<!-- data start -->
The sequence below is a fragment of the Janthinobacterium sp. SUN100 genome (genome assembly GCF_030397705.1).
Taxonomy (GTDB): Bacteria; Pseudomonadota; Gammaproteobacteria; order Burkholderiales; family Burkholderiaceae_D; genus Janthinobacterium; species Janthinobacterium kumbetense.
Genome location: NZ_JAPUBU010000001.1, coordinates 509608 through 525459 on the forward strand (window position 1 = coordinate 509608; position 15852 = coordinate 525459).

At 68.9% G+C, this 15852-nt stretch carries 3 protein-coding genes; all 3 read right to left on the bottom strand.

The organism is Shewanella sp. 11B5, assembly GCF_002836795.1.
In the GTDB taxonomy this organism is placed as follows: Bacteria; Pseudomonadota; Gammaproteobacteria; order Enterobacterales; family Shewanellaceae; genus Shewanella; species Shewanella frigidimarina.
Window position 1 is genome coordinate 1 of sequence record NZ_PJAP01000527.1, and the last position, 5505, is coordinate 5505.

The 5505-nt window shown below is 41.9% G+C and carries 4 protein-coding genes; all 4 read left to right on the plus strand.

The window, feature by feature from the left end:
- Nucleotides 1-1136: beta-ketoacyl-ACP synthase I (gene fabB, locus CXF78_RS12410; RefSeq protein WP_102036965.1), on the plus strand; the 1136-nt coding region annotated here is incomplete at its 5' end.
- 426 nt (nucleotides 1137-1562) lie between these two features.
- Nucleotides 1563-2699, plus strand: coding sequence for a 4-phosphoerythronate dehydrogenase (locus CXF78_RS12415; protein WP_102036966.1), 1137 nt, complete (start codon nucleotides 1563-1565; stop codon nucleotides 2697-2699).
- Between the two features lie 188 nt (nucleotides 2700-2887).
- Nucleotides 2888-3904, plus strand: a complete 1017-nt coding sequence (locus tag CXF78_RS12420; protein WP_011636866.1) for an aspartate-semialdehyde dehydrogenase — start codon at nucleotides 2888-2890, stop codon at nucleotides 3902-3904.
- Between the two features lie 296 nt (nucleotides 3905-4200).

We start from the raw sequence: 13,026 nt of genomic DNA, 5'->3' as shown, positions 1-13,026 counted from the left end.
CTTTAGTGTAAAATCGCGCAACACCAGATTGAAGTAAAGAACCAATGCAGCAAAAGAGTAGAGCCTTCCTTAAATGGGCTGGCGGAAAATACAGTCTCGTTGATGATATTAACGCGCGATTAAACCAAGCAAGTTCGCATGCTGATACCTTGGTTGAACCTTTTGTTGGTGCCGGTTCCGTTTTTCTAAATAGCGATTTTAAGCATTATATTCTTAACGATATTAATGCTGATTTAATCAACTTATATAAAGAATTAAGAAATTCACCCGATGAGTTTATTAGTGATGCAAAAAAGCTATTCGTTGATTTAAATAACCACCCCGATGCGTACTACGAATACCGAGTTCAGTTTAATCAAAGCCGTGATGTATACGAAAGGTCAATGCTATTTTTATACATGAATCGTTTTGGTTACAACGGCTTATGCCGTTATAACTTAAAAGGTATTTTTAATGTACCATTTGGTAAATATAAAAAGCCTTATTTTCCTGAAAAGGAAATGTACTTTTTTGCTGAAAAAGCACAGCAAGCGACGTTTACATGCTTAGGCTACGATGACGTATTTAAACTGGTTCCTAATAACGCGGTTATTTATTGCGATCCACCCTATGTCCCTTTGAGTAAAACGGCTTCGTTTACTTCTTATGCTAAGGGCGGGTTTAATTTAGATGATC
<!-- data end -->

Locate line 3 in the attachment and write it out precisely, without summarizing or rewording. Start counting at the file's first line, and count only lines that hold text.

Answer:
Genome location: NZ_JAPUBU010000001.1, coordinates 509608 through 525459 on the forward strand (window position 1 = coordinate 509608; position 15852 = coordinate 525459).